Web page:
This post is based on the work of my late friend Donald Prout whose love for books and Christian history led him to collate a daily Christian calendar. I continue to work with Don’s wife, Barbara, to share his life work with the world. I have updated some of these historical posts and will hopefully draw from Don’s huge files of clippings to continue this series beyond Don’s original work. More of Don’s work can be found at www.donaldprout.com. I am indebted to Don for awakening in me an interest in Church History, which I previously considered to be a little stuffy and of little practical value. I find in the process of updating Don’s Christian Diary that I am being constantly refreshed, illuminated or challenged by the lives of those who have gone before.

Thomas Chatterton Hammond Keeps Sydney Anglicans Evangelical

Thomas Chatterton Hammond died on November 16, 1961.

This man who was later to shore up evangelicalism on the other side of the world, was born on 20 February 1877 at Cork, County Cork, Ireland, youngest son of a farmer. Following his education at Cork Model School Thomas became a railway clerk at the age of 13.

He was involved with the YMCA, a very evangelical movement in those days, and received Christ. He was then led into full-time street preaching and mission work. This “evangelist, apologist and theological educator” cut his evangelistic teeth as an open-air preacher on the streets of Cork. The “boy Hammond”, as he was called, soon aroused the ire of Roman Catholic passers-by.

This was followed by two years of training, two years of itinerant evangelism, and then, in 1900, he entered Trinity College, Dublin. He became a rector of the Church of Ireland in 1905.

On 23 January 1906 Hammond married Margaret McNay, whose family had been closer to him than his own. He was an effective pastor, but also engaged in broader issues. He became a prolific pamphleteer and he had few equals as a public speaker, with “pungent and well-ordered eloquence”. As clerical superintendent of the Irish Church Missions from 1919 he controlled a large staff engaged in educational, welfare and evangelistic work. He wrote Authority in the Church (1921), a study of Anglican episcopacy and in 1926 he toured Canada and Australia, defending the Book of Common Prayer from threatened revision.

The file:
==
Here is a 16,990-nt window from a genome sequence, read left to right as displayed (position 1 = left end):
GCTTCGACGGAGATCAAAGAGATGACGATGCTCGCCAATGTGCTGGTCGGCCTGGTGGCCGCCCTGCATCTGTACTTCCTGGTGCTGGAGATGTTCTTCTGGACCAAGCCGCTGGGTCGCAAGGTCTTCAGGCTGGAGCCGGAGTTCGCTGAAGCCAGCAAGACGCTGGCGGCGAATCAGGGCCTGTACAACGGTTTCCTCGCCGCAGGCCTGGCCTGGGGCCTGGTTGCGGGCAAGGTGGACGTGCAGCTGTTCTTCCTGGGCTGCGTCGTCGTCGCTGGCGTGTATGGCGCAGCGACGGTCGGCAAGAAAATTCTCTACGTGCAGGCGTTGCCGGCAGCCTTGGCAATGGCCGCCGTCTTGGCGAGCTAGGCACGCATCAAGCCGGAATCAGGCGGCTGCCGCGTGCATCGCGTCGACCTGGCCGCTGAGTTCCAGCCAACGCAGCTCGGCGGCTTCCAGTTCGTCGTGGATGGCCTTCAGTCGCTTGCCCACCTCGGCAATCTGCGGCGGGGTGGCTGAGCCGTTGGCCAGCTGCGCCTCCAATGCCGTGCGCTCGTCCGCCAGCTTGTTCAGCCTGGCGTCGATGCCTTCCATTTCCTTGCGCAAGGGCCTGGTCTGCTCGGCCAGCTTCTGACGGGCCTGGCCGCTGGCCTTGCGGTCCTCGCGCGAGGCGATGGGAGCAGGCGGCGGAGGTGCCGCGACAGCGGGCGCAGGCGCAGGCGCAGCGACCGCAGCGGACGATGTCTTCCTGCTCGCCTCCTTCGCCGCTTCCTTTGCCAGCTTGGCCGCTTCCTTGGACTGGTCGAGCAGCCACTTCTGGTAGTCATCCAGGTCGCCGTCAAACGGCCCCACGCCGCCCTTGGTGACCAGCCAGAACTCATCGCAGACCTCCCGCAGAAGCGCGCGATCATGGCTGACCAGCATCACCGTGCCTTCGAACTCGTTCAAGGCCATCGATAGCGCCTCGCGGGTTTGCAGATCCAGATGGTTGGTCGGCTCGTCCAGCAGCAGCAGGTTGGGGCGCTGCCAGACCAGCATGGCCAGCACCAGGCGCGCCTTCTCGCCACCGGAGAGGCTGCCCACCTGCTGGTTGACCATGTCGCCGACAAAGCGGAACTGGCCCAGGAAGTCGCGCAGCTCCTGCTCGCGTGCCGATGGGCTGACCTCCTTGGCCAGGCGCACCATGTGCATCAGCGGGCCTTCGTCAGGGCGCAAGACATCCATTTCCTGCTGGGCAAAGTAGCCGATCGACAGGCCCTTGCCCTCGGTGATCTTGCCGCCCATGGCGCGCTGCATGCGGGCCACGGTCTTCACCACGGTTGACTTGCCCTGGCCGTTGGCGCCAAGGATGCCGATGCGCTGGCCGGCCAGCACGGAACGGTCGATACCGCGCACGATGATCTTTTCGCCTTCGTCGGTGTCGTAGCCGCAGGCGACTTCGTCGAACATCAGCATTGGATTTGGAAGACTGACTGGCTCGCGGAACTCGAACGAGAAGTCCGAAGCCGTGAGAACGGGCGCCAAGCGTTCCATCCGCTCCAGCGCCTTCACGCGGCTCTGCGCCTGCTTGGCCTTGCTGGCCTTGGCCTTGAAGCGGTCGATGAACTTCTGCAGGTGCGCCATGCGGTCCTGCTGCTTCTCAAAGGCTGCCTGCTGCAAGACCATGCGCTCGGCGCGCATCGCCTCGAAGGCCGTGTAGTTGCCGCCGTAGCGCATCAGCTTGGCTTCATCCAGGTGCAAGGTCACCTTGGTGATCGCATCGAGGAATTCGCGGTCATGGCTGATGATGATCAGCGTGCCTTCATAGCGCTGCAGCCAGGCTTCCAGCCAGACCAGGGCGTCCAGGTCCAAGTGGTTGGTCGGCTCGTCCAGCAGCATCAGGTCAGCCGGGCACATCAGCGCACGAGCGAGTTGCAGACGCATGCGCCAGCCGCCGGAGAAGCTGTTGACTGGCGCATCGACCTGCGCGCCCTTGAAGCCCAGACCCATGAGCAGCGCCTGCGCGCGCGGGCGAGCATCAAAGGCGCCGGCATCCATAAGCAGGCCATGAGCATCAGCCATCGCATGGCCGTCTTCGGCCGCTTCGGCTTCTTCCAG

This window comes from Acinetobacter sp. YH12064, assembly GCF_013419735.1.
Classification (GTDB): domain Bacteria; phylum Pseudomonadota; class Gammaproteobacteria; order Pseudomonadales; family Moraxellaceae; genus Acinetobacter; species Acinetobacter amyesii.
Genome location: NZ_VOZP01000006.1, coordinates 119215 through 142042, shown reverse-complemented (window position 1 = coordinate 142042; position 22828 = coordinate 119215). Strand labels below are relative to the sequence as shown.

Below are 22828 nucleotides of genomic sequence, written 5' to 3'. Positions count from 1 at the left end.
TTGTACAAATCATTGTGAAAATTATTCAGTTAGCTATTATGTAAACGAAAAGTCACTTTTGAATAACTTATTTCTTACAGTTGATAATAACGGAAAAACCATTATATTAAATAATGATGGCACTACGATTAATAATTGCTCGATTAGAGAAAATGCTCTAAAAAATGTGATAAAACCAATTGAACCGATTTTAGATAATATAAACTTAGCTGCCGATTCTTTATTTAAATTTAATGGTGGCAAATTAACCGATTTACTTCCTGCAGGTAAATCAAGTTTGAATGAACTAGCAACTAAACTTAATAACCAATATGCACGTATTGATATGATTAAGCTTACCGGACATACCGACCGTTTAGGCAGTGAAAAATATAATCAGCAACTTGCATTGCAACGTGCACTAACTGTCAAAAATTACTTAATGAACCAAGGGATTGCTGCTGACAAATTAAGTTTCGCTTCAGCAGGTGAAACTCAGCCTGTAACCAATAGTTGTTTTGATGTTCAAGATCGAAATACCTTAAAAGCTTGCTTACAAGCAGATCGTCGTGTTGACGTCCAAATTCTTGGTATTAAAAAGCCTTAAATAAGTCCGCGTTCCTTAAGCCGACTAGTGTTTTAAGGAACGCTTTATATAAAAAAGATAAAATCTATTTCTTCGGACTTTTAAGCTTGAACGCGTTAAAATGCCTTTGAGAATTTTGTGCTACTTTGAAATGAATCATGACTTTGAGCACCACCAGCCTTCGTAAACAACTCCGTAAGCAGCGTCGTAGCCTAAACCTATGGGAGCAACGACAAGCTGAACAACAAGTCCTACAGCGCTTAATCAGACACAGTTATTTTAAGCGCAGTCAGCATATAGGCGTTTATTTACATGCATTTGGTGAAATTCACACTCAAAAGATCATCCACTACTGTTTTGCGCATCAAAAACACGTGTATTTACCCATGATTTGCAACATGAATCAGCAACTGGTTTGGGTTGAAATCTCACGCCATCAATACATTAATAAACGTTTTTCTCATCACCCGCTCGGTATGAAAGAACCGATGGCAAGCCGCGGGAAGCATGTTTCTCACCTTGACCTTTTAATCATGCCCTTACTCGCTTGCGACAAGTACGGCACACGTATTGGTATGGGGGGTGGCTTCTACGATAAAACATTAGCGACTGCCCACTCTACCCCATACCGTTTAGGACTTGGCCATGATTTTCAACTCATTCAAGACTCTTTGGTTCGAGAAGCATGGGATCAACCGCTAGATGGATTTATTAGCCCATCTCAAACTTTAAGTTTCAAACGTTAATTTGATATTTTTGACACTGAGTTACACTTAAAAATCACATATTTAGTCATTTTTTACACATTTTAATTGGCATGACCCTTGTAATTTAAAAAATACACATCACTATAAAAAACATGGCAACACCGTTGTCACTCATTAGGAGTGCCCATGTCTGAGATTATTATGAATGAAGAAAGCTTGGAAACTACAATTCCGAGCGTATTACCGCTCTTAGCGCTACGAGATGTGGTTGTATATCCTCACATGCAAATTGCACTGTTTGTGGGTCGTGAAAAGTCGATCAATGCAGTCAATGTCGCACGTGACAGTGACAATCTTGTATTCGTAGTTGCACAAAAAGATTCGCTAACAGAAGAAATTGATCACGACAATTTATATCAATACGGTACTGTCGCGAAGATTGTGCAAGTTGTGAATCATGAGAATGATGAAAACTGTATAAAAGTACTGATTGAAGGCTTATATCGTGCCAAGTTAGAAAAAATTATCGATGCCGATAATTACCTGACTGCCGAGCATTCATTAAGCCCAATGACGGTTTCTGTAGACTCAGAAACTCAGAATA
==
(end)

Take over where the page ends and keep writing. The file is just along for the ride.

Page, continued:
He became involved in the work of Inter Varsity Fellowship and “from this connection came an invitation to write an introductory hand-book of doctrine. In Understanding be Men was the result, an outstanding best-seller.

He was nearly 60 years of age when appointed Principal of Moore College in Sydney, Australia. He found the college understaffed and under-resourced, so he threw himself into building it up. Through his position there he greatly bolstered the evangelical emphasis that the Sydney Anglican Diocese became famous for.

One of his disappointments was that his more populist book, “In Understanding Be Men” became a standard text and was popular with the laity, while his more mature works—Perfect Freedom (London, 1938), a study in Christian ethics, Reasoning Faith (London, 1943), on Christian apologetics, and The New Creation (London, 1953), on the theology of regeneration—did not command similar support.

His weekly “Principles of Protestantism” radio broadcast opposed the teachings of Roman Catholicism and impacted many. And “T.C.” Hammond was ever ready to debate his opponents, finding the colonial situation much tamer than the tough environment in which he had grown up.

“T.C”, as he was affectionately know, retired from Moore College at the age of 75, and at the age of 84 he heard the Saviour’s “Well done, good and faithful servant.”

This post is based on the work of my late friend Donald Prout whose love for books and Christian history led him to collate a daily Christian calendar. I continue to work with Don’s wife, Barbara, to share his life work with the world. I have updated some of these historical posts and will hopefully draw from Don’s huge files of clippings to continue this series beyond Don’s original work. More of Don’s work can be found at www.donaldprout.com. I am indebted to Don for awakening in me an interest in Church History, which I previously considered to be a little stuffy and of little practical value. I find in the process of updating Don’s Christian Diary that I am being constantly refreshed, illuminated or challenged by the lives of those who have gone before.